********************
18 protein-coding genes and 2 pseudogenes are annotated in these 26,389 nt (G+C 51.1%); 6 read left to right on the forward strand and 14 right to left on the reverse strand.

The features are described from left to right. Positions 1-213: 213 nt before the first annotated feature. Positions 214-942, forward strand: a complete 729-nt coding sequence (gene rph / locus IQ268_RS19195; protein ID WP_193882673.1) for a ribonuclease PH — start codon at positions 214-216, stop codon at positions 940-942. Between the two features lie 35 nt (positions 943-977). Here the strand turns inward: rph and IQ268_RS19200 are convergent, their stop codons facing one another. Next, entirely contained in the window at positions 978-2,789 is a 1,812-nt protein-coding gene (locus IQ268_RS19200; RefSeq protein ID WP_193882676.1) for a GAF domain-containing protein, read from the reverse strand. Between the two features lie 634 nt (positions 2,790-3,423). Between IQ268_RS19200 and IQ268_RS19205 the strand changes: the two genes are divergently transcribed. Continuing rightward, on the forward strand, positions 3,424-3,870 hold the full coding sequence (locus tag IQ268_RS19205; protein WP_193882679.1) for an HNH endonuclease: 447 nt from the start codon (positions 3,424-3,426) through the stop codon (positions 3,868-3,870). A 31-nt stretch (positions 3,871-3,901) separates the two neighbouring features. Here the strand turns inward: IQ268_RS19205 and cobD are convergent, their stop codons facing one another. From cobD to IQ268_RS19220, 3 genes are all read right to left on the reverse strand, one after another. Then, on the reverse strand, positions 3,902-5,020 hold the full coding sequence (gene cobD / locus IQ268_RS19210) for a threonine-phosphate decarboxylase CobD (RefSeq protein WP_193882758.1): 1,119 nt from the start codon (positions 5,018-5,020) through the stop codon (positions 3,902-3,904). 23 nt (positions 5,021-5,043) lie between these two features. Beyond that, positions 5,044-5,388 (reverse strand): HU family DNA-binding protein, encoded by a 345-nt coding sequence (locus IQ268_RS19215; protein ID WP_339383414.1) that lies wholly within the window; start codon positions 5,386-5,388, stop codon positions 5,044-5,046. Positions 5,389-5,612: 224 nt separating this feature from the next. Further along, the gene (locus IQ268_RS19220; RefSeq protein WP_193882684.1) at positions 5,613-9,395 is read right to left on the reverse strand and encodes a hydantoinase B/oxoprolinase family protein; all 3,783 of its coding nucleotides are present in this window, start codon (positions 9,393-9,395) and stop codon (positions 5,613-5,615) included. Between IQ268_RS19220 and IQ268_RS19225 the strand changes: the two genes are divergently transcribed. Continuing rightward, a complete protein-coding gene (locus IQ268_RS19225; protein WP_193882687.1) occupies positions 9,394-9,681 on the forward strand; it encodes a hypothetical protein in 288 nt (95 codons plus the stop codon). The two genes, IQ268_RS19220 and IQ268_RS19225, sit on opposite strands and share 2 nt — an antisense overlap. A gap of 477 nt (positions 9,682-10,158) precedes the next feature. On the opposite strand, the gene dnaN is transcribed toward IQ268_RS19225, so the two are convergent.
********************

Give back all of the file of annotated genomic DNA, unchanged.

18 protein-coding genes and 2 pseudogenes are annotated in these 26,389 nt (G+C 51.1%); 6 read left to right on the forward strand and 14 right to left on the reverse strand.

The features are described from left to right. Positions 1-213: 213 nt before the first annotated feature. Positions 214-942, forward strand: a complete 729-nt coding sequence (gene rph / locus IQ268_RS19195; protein ID WP_193882673.1) for a ribonuclease PH — start codon at positions 214-216, stop codon at positions 940-942. Between the two features lie 35 nt (positions 943-977). Here the strand turns inward: rph and IQ268_RS19200 are convergent, their stop codons facing one another. Next, entirely contained in the window at positions 978-2,789 is a 1,812-nt protein-coding gene (locus IQ268_RS19200; RefSeq protein ID WP_193882676.1) for a GAF domain-containing protein, read from the reverse strand. Between the two features lie 634 nt (positions 2,790-3,423). Between IQ268_RS19200 and IQ268_RS19205 the strand changes: the two genes are divergently transcribed. Continuing rightward, on the forward strand, positions 3,424-3,870 hold the full coding sequence (locus tag IQ268_RS19205; protein WP_193882679.1) for an HNH endonuclease: 447 nt from the start codon (positions 3,424-3,426) through the stop codon (positions 3,868-3,870). A 31-nt stretch (positions 3,871-3,901) separates the two neighbouring features. Here the strand turns inward: IQ268_RS19205 and cobD are convergent, their stop codons facing one another. From cobD to IQ268_RS19220, 3 genes are all read right to left on the reverse strand, one after another. Then, on the reverse strand, positions 3,902-5,020 hold the full coding sequence (gene cobD / locus IQ268_RS19210) for a threonine-phosphate decarboxylase CobD (RefSeq protein WP_193882758.1): 1,119 nt from the start codon (positions 5,018-5,020) through the stop codon (positions 3,902-3,904). 23 nt (positions 5,021-5,043) lie between these two features. Beyond that, positions 5,044-5,388 (reverse strand): HU family DNA-binding protein, encoded by a 345-nt coding sequence (locus IQ268_RS19215; protein ID WP_339383414.1) that lies wholly within the window; start codon positions 5,386-5,388, stop codon positions 5,044-5,046. Positions 5,389-5,612: 224 nt separating this feature from the next. Further along, the gene (locus IQ268_RS19220; RefSeq protein WP_193882684.1) at positions 5,613-9,395 is read right to left on the reverse strand and encodes a hydantoinase B/oxoprolinase family protein; all 3,783 of its coding nucleotides are present in this window, start codon (positions 9,393-9,395) and stop codon (positions 5,613-5,615) included. Between IQ268_RS19220 and IQ268_RS19225 the strand changes: the two genes are divergently transcribed. Continuing rightward, a complete protein-coding gene (locus IQ268_RS19225; protein WP_193882687.1) occupies positions 9,394-9,681 on the forward strand; it encodes a hypothetical protein in 288 nt (95 codons plus the stop codon). The two genes, IQ268_RS19220 and IQ268_RS19225, sit on opposite strands and share 2 nt — an antisense overlap. A gap of 477 nt (positions 9,682-10,158) precedes the next feature. On the opposite strand, the gene dnaN is transcribed toward IQ268_RS19225, so the two are convergent.